I am floating in a warm water pool of a New Jersey YMCA. It’s been nine years since I’ve put my body in a swimming pool.
Nine years since my not quite 2-year-old son drowned in a swimming pool accident.
I have barely been able to even look at a body of water. A puddle, a bathtub, a pond, a lake … any amount of water that could cover a face, preventing someone from breathing, caused me panic.
The sight of water caused me to feel like I was drowning — a palpable feeling that has lasted many years since that day in July of 2010.
But now I find myself in a swimming pool for the very first time since that day. Effortlessly floating and calmly treading water with my 6-year-old daughter, Miriam.
She asks me for the 1,000th time how old her brother, Noah, is in heaven. To me, he is always just shy of two years old. But to my daughter, she wants him to be 11 years old. She needs her big brother to be older than she is.
She needs to make sense of this out-of-order timeline in her life.
When the most out-of-order events occur in life, is it possible to put ourselves back in order? Or does being “in order” become less important?
To me, it feels like trying to join in on a game of jump rope. If you were there at the beginning, when the rope started turning, you’d have your rhythm down. You wouldn’t even be thinking about the movement of your feet. You’d just be jumping.
But if your game was suddenly stopped, and your rope was cut in half, how do you start jumping again?
This enormous elephant in my jump rope game was swimming.
My husband and I finally agreed that we couldn’t pretend water didn’t exist anymore.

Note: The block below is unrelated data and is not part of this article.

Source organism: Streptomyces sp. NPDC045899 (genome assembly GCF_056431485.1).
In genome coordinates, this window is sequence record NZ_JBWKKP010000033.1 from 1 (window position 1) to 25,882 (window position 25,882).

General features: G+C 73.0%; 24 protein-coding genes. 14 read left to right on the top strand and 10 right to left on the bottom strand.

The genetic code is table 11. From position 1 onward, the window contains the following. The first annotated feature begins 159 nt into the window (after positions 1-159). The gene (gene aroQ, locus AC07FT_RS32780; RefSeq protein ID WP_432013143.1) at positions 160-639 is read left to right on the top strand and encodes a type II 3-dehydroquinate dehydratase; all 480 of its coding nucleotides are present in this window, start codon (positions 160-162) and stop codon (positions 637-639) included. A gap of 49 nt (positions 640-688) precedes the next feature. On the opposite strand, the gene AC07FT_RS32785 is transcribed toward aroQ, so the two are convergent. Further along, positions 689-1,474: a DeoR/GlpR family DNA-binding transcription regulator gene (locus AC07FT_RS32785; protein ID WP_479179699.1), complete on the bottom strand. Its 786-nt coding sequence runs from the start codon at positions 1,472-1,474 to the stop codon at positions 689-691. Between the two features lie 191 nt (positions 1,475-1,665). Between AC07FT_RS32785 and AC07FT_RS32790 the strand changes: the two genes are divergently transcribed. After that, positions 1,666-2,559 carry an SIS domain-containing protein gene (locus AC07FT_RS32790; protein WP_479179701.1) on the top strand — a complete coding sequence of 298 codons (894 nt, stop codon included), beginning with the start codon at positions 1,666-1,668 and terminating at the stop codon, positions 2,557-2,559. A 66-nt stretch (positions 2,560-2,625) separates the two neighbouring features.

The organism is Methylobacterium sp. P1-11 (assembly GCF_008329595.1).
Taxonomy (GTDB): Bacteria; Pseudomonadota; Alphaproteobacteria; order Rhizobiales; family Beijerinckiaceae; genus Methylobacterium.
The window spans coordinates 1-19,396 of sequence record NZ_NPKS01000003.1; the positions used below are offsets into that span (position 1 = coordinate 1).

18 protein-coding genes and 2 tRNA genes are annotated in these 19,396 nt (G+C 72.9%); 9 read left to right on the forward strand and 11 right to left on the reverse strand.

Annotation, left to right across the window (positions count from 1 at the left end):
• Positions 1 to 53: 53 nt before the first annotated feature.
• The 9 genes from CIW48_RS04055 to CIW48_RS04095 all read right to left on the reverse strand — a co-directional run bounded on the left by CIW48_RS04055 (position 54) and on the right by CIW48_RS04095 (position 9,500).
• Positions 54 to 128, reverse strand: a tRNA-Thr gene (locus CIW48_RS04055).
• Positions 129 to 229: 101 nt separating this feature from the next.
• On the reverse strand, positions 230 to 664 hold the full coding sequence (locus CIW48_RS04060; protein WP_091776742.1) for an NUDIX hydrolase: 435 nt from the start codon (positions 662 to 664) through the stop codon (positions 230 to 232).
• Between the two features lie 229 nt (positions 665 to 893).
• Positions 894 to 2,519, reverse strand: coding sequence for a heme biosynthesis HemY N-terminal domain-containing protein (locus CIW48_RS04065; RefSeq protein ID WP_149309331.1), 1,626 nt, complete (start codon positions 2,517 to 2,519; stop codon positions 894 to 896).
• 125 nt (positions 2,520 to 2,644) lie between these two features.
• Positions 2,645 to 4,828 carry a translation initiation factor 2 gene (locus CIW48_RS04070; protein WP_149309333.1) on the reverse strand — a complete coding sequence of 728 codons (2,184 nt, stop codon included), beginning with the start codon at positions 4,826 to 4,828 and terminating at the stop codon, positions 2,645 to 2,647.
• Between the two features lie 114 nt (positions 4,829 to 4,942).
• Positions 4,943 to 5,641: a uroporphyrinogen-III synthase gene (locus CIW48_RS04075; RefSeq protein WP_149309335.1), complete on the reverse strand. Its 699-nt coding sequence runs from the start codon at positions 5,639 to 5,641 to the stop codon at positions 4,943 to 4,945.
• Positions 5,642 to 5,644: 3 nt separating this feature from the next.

We had kept our daughter away from the beach, pool parties, those big swan paddleboats at the zoo, boats of any sort, waterslides. It was emotionally exhausting. But as much as our fears were mostly understandable by those who loved us, we needed to find a rhythm in our new life.
Our daughter began swimming lessons early this year.
It was unavoidable and necessary. She is coming along slowly but there’s no denying how much she enjoys it. As I’d watch her lessons through the viewing window at the YMCA, I found myself starting to wonder how the water would feel for me.
It was as if a switch flipped.
I went from being unable to breathe, to wanting to at least try.
I was pretty sure I still knew how to swim.
But the lifeguard on duty added a sense of security. I needed to push that elephant further away from my game of jump rope. That elephant needed to stomp off into the background.
We could still wave at each other from a short distance, but I needed to work on my rhythm again. And I finally accepted that I couldn’t do that without going in the water.
Since I know how to swim, I found out the that the water wasn’t what I was actually afraid of.
I realized I’m more afraid of drifting further away from the time when my son was alive.
I’m more afraid of the damage I could do to my daughter by not at least trying to move forward. I’m afraid enjoying the water is a betrayal to my son.
All these emotions coexisting within me while my smiling little 6-year-old in her life jacket is having the time of her life in “the big pool with Mommy.”
There is a gift in losing your rhythm. There is a gift we get from setbacks, large and small.
While the sudden death of my child was not something I ever thought I’d face, I’m finding the definition of my rhythm again. However long it may take, and it will most likely take a lifetime.
This post appeared on Today.com